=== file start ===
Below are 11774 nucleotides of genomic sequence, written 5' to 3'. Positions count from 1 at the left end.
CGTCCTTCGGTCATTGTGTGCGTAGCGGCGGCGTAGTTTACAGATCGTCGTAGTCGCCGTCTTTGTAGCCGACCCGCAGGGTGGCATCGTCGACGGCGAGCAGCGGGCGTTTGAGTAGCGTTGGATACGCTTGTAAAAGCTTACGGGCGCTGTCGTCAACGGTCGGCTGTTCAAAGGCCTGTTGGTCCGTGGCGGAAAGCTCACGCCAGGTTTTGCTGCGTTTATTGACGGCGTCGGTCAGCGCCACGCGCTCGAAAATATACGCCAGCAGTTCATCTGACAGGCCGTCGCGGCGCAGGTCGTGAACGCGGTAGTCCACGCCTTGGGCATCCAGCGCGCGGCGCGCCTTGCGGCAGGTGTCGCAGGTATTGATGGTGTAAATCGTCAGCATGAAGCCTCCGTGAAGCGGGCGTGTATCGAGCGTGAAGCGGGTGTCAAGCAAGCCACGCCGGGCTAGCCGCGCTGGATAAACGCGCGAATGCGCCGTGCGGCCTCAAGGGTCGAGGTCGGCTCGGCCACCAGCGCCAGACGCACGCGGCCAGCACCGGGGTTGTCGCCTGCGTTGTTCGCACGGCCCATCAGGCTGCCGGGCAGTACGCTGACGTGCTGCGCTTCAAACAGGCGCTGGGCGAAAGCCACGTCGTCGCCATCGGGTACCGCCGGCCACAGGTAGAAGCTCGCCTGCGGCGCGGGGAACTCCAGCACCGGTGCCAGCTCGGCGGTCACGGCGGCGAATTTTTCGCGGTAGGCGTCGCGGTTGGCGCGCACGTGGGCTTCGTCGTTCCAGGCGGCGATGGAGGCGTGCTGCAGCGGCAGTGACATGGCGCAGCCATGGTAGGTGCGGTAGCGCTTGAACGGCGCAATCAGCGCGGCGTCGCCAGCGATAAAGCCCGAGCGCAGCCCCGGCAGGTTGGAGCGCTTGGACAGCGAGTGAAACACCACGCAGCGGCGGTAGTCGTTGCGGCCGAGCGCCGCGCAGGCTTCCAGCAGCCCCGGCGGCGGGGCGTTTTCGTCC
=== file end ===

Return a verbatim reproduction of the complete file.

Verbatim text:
Below are 11774 nucleotides of genomic sequence, written 5' to 3'. Positions count from 1 at the left end.
CGTCCTTCGGTCATTGTGTGCGTAGCGGCGGCGTAGTTTACAGATCGTCGTAGTCGCCGTCTTTGTAGCCGACCCGCAGGGTGGCATCGTCGACGGCGAGCAGCGGGCGTTTGAGTAGCGTTGGATACGCTTGTAAAAGCTTACGGGCGCTGTCGTCAACGGTCGGCTGTTCAAAGGCCTGTTGGTCCGTGGCGGAAAGCTCACGCCAGGTTTTGCTGCGTTTATTGACGGCGTCGGTCAGCGCCACGCGCTCGAAAATATACGCCAGCAGTTCATCTGACAGGCCGTCGCGGCGCAGGTCGTGAACGCGGTAGTCCACGCCTTGGGCATCCAGCGCGCGGCGCGCCTTGCGGCAGGTGTCGCAGGTATTGATGGTGTAAATCGTCAGCATGAAGCCTCCGTGAAGCGGGCGTGTATCGAGCGTGAAGCGGGTGTCAAGCAAGCCACGCCGGGCTAGCCGCGCTGGATAAACGCGCGAATGCGCCGTGCGGCCTCAAGGGTCGAGGTCGGCTCGGCCACCAGCGCCAGACGCACGCGGCCAGCACCGGGGTTGTCGCCTGCGTTGTTCGCACGGCCCATCAGGCTGCCGGGCAGTACGCTGACGTGCTGCGCTTCAAACAGGCGCTGGGCGAAAGCCACGTCGTCGCCATCGGGTACCGCCGGCCACAGGTAGAAGCTCGCCTGCGGCGCGGGGAACTCCAGCACCGGTGCCAGCTCGGCGGTCACGGCGGCGAATTTTTCGCGGTAGGCGTCGCGGTTGGCGCGCACGTGGGCTTCGTCGTTCCAGGCGGCGATGGAGGCGTGCTGCAGCGGCAGTGACATGGCGCAGCCATGGTAGGTGCGGTAGCGCTTGAACGGCGCAATCAGCGCGGCGTCGCCAGCGATAAAGCCCGAGCGCAGCCCCGGCAGGTTGGAGCGCTTGGACAGCGAGTGAAACACCACGCAGCGGCGGTAGTCGTTGCGGCCGAGCGCCGCGCAGGCTTCCAGCAGCCCCGGCGGCGGGGCGTTTTCGTCC